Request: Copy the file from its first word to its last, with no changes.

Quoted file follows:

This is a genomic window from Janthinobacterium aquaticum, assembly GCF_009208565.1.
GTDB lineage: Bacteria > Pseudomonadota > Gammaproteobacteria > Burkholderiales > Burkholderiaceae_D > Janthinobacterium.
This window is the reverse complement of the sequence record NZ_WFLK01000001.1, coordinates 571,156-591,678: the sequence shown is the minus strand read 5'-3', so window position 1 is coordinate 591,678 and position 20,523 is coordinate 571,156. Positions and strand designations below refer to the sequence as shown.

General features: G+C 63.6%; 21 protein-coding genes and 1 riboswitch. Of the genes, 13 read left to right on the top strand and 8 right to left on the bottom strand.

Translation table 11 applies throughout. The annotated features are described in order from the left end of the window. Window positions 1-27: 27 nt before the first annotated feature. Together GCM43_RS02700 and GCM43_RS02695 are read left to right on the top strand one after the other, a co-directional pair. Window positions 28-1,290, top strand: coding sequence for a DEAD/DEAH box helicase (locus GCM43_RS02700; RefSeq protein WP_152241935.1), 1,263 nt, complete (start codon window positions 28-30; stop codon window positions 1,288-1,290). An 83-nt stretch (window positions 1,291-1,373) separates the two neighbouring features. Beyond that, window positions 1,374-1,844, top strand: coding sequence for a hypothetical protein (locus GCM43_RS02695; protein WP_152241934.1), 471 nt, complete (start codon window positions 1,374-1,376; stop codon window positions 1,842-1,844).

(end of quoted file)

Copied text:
This is a genomic window from Janthinobacterium aquaticum, assembly GCF_009208565.1.
GTDB lineage: Bacteria > Pseudomonadota > Gammaproteobacteria > Burkholderiales > Burkholderiaceae_D > Janthinobacterium.
This window is the reverse complement of the sequence record NZ_WFLK01000001.1, coordinates 571,156-591,678: the sequence shown is the minus strand read 5'-3', so window position 1 is coordinate 591,678 and position 20,523 is coordinate 571,156. Positions and strand designations below refer to the sequence as shown.

General features: G+C 63.6%; 21 protein-coding genes and 1 riboswitch. Of the genes, 13 read left to right on the top strand and 8 right to left on the bottom strand.

Translation table 11 applies throughout. The annotated features are described in order from the left end of the window. Window positions 1-27: 27 nt before the first annotated feature. Together GCM43_RS02700 and GCM43_RS02695 are read left to right on the top strand one after the other, a co-directional pair. Window positions 28-1,290, top strand: coding sequence for a DEAD/DEAH box helicase (locus GCM43_RS02700; RefSeq protein WP_152241935.1), 1,263 nt, complete (start codon window positions 28-30; stop codon window positions 1,288-1,290). An 83-nt stretch (window positions 1,291-1,373) separates the two neighbouring features. Beyond that, window positions 1,374-1,844, top strand: coding sequence for a hypothetical protein (locus GCM43_RS02695; protein WP_152241934.1), 471 nt, complete (start codon window positions 1,374-1,376; stop codon window positions 1,842-1,844).